In a debate with Matt Fletcher on an Internet news group, Fletcher expressed skepticism that Tacoma, WA-based Kaiser had bought many properties. Kaiser responded thusly:

“Unfortunately, it's Sunday and I won't be heading into the office, but off the top of my head, here's what we've picked up in the last couple weeks . . .

9051 Ridgeview, Tacoma, WA - $156k
The QuarterDeck Restaurant, Wheaton Way, Bremerton, WA $330k
1431 South 51st Street, Tacoma, WA $120k
12-14 Mosher Hill, Hudson Falls, NY $65k
7 Melony Lane, Hudson Falls, NY $85k
190 Broadway, Fort Edward NY $90k
13 Dixon Ct, Queensbury, NY $130k
32 Richardson St., Queensbury, NY $120k
23 Sunset Avenue, Queensbury, NY $120k
16 Twin Channels, Queensbury, NY $100k
18-20 Hickory Cir, Gansevoort, NY $125k
30-32 Hickory Cir, Gansevoort,NY $135k
87 Stark Road, Corinth, NY $100k
89 Stark Road, Corinth, NY $150k
860 Cran Street, Schenectady, NY $65k
190 Hans Creek, Providence, NY $65k

All for sale, by the way. If you (or anyone else, for that matter) see something you like, please email me for details. I can make you one heck of a deal here.


Fletcher then asked real-estate people in New York state if any of them could check out Kaiser’s list of acquisitions. One did and said that Kaiser did not buy any of those properties. I contacted Kaiser and he admitted that was correct. Indications are he had some kind of agreement to buy these from one owner, then backed out of the deal. Fletcher says the Quarterdeck restaurant was bought by some group and he was unable to confirm what role Kaiser had in that group. He also said there were questions about the restaurant’s soil and structure and whether it would have continued access to its parking which is on a separate parcel owned by someone else.

Here’s an email I got from another visitor to my site.

Subject: Your Fabulous Site!
Date: Tue, 09 Jan 2001 03:51:10 -0700

Hello Mr. Reed --I just stumbled onto your site tonight, and have been amazed and delighted! Since pretty much all of my REI info over the years has come from the, uh, BAD people on your list of investment gurus, I have spent the last hour or so just absolutely mesmerized with the wealth of solid information you provide.

Btw, one guru that I did not see listed was a guy named Al Rotola or Al Rotolla. He was an absolute fraud that I bought a "course" from about ten years ago from a series of late-night infomercials he had. For some reason, I've done searches on the net, and can't find a single mention of him anywhere -- it's weird. I KNOW that was his name. Maybe it rings a bell..? Anyway, his course was something about how to be a "foreclosure trustee." He was this fat, bearded man who seemed SO sincere and nice...
When his materials arrived, it consisted of some forms and a couple of flimsy manuals that seemed like they were written by a six-year-old, told meandering stories about his life, and hinted at what a "foreclosure trustee" could do, but never actually explained how to do anything. (One of the "chapters" was three pages, double-spaced, entitled "99 + <plus> Business You Can Start" -- and he listed 100.) One of the people on the infomercial was this older man with curly grey hair who owned an independent Paralegal service in South Carolina or somewhere. This guy was raving about the course, saying, "Al, even if all I got were the legal forms you include in the course, that would be worth every penny!" Well, I tracked this paralegal down and called him on the phone to ask him what the deal was, and he said in this Southern drawl, "Are you calling about the infomercial?" I said yes, and he replied, "Listen, he is nothing but a crook. I never gave him permission to use those clips, and now he can't be found anywhere, so just save your money, it's all worthless."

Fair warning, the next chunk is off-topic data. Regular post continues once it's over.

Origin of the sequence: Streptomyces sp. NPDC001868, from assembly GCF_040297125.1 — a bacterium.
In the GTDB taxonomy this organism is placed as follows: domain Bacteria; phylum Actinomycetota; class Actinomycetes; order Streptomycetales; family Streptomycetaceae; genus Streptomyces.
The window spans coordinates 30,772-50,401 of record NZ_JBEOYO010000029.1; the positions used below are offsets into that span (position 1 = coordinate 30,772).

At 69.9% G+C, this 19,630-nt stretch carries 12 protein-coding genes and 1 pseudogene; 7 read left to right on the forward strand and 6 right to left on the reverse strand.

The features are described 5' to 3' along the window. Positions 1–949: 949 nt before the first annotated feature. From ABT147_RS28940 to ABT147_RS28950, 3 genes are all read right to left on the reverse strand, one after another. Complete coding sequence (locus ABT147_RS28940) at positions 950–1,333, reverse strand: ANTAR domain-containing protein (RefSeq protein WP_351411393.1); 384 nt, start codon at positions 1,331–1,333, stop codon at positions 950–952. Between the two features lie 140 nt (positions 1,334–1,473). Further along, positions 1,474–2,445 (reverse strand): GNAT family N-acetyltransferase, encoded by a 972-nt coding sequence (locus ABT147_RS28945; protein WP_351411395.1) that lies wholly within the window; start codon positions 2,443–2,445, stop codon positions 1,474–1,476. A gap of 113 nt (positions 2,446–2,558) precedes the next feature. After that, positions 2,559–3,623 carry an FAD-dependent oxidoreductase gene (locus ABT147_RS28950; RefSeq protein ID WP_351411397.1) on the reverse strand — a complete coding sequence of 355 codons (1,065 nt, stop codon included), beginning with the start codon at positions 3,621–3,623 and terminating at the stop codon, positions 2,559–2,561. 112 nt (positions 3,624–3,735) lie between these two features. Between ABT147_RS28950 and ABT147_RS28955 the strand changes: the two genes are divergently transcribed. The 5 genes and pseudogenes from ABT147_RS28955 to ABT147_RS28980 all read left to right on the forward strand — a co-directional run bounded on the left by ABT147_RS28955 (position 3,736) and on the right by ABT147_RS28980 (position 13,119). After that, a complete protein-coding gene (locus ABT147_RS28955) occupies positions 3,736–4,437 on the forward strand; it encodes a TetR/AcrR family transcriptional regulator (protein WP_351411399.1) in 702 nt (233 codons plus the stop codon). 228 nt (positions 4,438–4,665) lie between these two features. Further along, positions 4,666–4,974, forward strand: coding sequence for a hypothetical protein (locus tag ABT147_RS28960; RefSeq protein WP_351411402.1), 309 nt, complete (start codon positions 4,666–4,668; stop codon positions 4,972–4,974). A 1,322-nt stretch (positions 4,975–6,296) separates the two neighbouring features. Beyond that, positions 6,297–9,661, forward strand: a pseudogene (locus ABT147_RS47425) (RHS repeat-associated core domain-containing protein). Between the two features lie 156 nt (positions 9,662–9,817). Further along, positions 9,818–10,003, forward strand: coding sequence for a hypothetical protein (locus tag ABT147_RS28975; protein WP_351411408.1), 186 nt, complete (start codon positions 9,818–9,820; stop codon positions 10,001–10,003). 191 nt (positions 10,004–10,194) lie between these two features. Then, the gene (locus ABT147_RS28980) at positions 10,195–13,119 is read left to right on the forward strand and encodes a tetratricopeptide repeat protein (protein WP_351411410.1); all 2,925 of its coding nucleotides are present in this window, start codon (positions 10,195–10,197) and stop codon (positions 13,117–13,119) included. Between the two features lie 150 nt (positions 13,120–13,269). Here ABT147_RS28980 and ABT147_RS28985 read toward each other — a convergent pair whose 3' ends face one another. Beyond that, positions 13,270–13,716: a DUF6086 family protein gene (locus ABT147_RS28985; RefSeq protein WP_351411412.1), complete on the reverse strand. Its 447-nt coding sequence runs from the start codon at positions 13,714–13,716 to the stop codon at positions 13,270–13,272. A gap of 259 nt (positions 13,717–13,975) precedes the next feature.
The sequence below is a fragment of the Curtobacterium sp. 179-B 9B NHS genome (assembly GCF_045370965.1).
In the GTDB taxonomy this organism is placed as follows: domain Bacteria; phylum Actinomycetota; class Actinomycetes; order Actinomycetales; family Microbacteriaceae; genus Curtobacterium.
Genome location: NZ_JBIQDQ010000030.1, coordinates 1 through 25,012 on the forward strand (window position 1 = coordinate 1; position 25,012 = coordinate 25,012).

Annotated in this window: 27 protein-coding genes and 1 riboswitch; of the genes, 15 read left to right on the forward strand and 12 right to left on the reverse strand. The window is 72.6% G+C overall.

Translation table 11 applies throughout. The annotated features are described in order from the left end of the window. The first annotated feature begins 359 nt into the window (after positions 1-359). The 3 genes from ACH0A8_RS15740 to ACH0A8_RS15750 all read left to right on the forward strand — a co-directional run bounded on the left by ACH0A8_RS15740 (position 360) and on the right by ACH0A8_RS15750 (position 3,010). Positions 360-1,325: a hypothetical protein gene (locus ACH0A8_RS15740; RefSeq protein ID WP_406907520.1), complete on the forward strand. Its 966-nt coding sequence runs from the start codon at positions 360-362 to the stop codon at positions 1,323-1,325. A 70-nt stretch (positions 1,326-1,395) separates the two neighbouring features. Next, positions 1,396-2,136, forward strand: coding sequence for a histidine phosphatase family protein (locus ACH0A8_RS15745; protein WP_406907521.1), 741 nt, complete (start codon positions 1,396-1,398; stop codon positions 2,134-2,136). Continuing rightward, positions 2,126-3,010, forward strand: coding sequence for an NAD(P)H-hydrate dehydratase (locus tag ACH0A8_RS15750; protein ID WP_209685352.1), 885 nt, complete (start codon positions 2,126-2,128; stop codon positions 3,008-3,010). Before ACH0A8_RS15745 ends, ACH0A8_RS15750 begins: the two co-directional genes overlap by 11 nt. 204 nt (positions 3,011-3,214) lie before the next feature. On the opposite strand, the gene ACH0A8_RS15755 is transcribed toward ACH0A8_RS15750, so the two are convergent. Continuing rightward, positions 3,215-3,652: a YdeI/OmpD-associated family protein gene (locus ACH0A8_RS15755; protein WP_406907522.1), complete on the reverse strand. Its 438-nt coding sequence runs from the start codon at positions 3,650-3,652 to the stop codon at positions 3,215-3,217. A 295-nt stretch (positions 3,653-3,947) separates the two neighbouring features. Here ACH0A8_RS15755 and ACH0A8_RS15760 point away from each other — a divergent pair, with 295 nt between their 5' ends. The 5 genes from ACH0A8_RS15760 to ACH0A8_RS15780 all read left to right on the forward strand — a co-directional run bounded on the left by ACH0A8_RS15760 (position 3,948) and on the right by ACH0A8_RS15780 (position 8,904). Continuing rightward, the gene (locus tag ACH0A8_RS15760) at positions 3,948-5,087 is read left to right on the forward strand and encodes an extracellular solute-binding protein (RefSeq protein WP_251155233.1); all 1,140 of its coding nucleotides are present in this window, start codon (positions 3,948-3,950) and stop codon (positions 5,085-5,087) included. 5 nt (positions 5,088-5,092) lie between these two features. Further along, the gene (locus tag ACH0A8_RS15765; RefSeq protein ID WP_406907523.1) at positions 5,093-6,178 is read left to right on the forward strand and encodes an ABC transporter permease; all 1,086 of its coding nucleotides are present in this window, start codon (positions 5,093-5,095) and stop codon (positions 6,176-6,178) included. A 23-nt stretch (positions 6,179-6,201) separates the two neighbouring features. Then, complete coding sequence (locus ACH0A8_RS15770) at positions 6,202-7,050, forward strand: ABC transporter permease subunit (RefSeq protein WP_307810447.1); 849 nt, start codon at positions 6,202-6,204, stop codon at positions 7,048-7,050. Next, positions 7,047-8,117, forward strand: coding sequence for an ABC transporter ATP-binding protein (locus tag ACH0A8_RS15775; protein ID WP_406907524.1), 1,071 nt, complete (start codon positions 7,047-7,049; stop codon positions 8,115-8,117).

Just thought you might be interested.

Anyway, sorry to take up your time, but your site was fantastically informative and helpful. Thanks.” Seth Parker

Here is an odd exchange of emails I had with a person who claims to be a successful real-estate investor as a result of following Carleton Sheets’ advice. I do not believe him. I would appreciate it if someone could tell me “Matt’s” last name and what state and county he invests in. I will then post that information here so readers in that area can look him and his “millions” up in the grantee index next time they are in the county recorder’s office.

On 5/30/01, "Clyde W. Norman" wrote:
I was directed to your web site about carleton sheets from a student. I'm have been a student of Mr. Sheets since 1990 and have made millions. I challenge you to and your negative attitude to any thing you say does not work.
Name the time and place!!!

On 6/2/01, "John T. Reed" wrote:
Please send me the addresses of the properties you bought using Mr. Sheets’s advice.
Thank you,
John T. Reed

On 6/3/01, "Clyde W. Norman" wrote:

First of all who are you and why would I send addresses to a total
stranger! I have the cameras and the challenge........... Put yourself in
front of our cameras and lets get it on!!!!!

On 10/12/01 Clyde W. Norman wrote me saying he did not send the above emails. He suspects a neighbor’s child whom he chided for buying Sheets’ material.

My favorite bad guru testimonial is on the back cover of Robert Allen’s best-selling book Nothing Down. It says, “The best investment we ever made. Robert Allen’s course has completely changed our life and the lives of many people in our city.” And here is an item about that same testimonial giver from the 1/87 issue of my newsletter, Real Estate Investor’s Monthly. His name was on the original book and in my original article. I leave it off here because he may have become a private person in the interim.

Former Nothing Down club president gets prison term
A former president of the Atlanta Robert Allen Nothing Down Club and contributor to Real Estate Advisor newsletter, pled guilty to filing false statements with a bank to persuade them to make mortgage loans on properties he was selling.

The bank was told the buyers were making down payments. But many investors were told that the club president would return their down payments to the buyers after closing. He also had employees write false leases on vacant apartments. Many of the properties have gone into foreclosure. The club president was sentenced to 30 months in federal prison and ordered to make restitution of $1.4 million. The Atlanta Assistant U.S. Attorney said, “There is a continuing investigation pertaining to numerous individuals that may have been involved in these matters.”

I guess he was right about Robert Allen’s course completely changing his life. If you buy stuff from the TV infomercial gurus because you are impressed by their testimonials, you, too, may have your life changed.